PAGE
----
Get Smart about Smartwatches: Comparing the Top Brands

Posted on

Although relatively new in tech innovation and development, you’ve likely at least heard about smartwatches, with 2014 marking the introduction of a number of products. Even though they’ve been around in some form since 1972’s Pulsar, four decades later we’re talking about wearable computers that connect via Bluetooth to other technology.

The top players, Android and Apple, are followed by wearable tech by Samsung and Pebble. Currently, most researchers predict that Apple will outsell its competitors, taking about 55% of the global market share in 2015.

So which option is the best for you? A subjective question, dependent on your budget and needs. Let’s compare.wearable tech


It’s pretty straightforward. If you have an iPhone, your options are the Apple Watch or Pebble.  If you have an Android phone, you’ll be wearing an Android or Pebble watch (at least for now). Apple and Android phones and watches are not cross-compatible yet, but Pebble works well with both. And Samsung Gear watches pair exclusively with Samsung phones, such as the Galaxy Note.


Let’s start with the least expensive. The Pebble watches start around $100, Android around $200, Samsung Gear around $300, and Apple around $350. Advanced versions of each can really amp the price. If you’re feeling particularly fancy, check out the Apple Watch Edition (18-karat gold) starting at $10,000.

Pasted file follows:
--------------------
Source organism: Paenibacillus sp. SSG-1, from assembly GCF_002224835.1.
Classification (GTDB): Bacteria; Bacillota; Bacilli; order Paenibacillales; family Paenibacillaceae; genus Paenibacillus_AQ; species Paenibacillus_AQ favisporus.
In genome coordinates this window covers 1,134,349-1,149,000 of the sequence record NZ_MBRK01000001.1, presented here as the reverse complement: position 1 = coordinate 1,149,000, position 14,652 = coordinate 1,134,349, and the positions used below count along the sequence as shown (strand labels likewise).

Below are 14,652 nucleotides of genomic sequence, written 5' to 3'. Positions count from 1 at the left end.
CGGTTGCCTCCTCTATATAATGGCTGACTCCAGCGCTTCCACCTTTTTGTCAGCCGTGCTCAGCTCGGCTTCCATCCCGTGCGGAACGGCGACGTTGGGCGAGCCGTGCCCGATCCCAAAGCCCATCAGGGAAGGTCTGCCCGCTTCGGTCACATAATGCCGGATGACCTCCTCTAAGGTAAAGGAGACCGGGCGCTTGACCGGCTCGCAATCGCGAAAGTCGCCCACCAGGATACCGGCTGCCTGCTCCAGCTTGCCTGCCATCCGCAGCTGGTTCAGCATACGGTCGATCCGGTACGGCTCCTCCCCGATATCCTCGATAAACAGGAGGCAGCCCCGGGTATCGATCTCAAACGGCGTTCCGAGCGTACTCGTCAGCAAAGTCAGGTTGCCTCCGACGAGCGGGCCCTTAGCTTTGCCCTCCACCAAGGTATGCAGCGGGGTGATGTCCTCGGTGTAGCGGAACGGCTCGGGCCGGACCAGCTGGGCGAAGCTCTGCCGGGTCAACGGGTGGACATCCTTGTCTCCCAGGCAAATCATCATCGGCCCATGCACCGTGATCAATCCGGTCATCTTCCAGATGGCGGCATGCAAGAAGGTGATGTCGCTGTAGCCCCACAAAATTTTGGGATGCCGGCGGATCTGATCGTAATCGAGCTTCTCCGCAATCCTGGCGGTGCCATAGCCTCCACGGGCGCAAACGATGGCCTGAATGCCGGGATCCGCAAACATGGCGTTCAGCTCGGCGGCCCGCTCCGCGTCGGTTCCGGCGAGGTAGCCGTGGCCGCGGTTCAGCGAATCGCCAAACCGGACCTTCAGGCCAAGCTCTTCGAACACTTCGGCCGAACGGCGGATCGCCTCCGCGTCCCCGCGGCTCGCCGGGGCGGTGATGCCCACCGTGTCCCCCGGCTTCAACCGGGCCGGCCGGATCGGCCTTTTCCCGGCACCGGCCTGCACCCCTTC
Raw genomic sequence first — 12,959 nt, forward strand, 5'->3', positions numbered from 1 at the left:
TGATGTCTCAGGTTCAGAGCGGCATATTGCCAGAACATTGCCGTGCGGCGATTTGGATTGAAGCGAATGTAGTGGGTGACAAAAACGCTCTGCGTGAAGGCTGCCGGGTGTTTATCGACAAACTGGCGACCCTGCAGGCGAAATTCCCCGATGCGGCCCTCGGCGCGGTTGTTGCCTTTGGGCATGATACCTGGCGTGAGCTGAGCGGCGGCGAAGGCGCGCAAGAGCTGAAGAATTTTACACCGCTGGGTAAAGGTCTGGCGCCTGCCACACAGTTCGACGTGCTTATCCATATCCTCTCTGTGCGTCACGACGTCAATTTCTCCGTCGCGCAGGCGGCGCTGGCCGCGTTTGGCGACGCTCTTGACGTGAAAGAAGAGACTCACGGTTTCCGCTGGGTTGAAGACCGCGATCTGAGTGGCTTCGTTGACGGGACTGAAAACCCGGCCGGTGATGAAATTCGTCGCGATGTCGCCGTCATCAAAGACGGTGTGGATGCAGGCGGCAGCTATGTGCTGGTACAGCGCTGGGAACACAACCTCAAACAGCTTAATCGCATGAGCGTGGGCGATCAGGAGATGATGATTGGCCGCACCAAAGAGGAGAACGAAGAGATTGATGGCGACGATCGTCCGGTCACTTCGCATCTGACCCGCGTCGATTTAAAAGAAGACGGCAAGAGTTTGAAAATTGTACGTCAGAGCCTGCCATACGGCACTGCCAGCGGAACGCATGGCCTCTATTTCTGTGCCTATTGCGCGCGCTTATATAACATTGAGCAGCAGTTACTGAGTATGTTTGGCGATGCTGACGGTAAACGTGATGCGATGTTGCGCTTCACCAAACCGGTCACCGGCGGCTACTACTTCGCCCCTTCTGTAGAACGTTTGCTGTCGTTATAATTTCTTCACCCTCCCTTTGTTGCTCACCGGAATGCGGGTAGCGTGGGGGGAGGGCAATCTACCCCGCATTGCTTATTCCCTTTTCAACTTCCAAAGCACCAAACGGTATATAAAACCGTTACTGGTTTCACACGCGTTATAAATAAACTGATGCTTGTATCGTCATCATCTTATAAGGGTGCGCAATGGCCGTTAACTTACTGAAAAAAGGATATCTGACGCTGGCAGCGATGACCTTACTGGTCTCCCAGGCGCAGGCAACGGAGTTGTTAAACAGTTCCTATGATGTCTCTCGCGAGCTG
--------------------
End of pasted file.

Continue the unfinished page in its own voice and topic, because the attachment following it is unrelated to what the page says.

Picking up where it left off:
Apple and Android watches both run smoothly with well-designed operating systems. Newer Pebble models will run a new OS, and Pebble also works with both Apple and Android phones. We should point out that the Pebble watch does not have a touch screen. In terms of battery life, Apple and Android watches will need to be charged after a day’s use. This is where Pebble shines: it only needs to be charged weekly. The Samsung Gear may last two days or longer before needing to be charged, and the Gear S – the standalone smartwatch that also acts as a smartphone – is nice to have for short time periods when you don’t want to carry your phone. However, you’ll want to continue using your phone for most situations due to limited Samsung Gear displays.


The most important part of a smartwatch is, of course, the app selection. The Apple Watch boasts an impressive list of wrist-accessible apps, including social media (Facebook, Twitter, Instagram), Target, Uber, American Airlines, Nike+ Running, PayPal, CNN and even BMW i Remote, which lets you control door locks, cabin temperature and check the charge status of your electric car. The Google Play store features a good number of Android Wear apps, including Amazon, Fly Delta, Pinterest, Facebook Messenger and WhatsApp, but they lack the number and notoriety of companies available for Apple.

For smart watches to really catch on, they have to give you access to features faster than you can on your phone, or even features that aren’t even on your phone. If they are simply an extension of your phone, they’ll sell – but they need to go beyond basic watch and phone capabilities. Battery life is a major hurdle. There are several technologies that are attempting to address this from both ends with the ability to charge your phone faster to batteries that last closer to a week.

Have you bought a smartwatch yet? Which one do you think is best, and why? Let us know in the comments!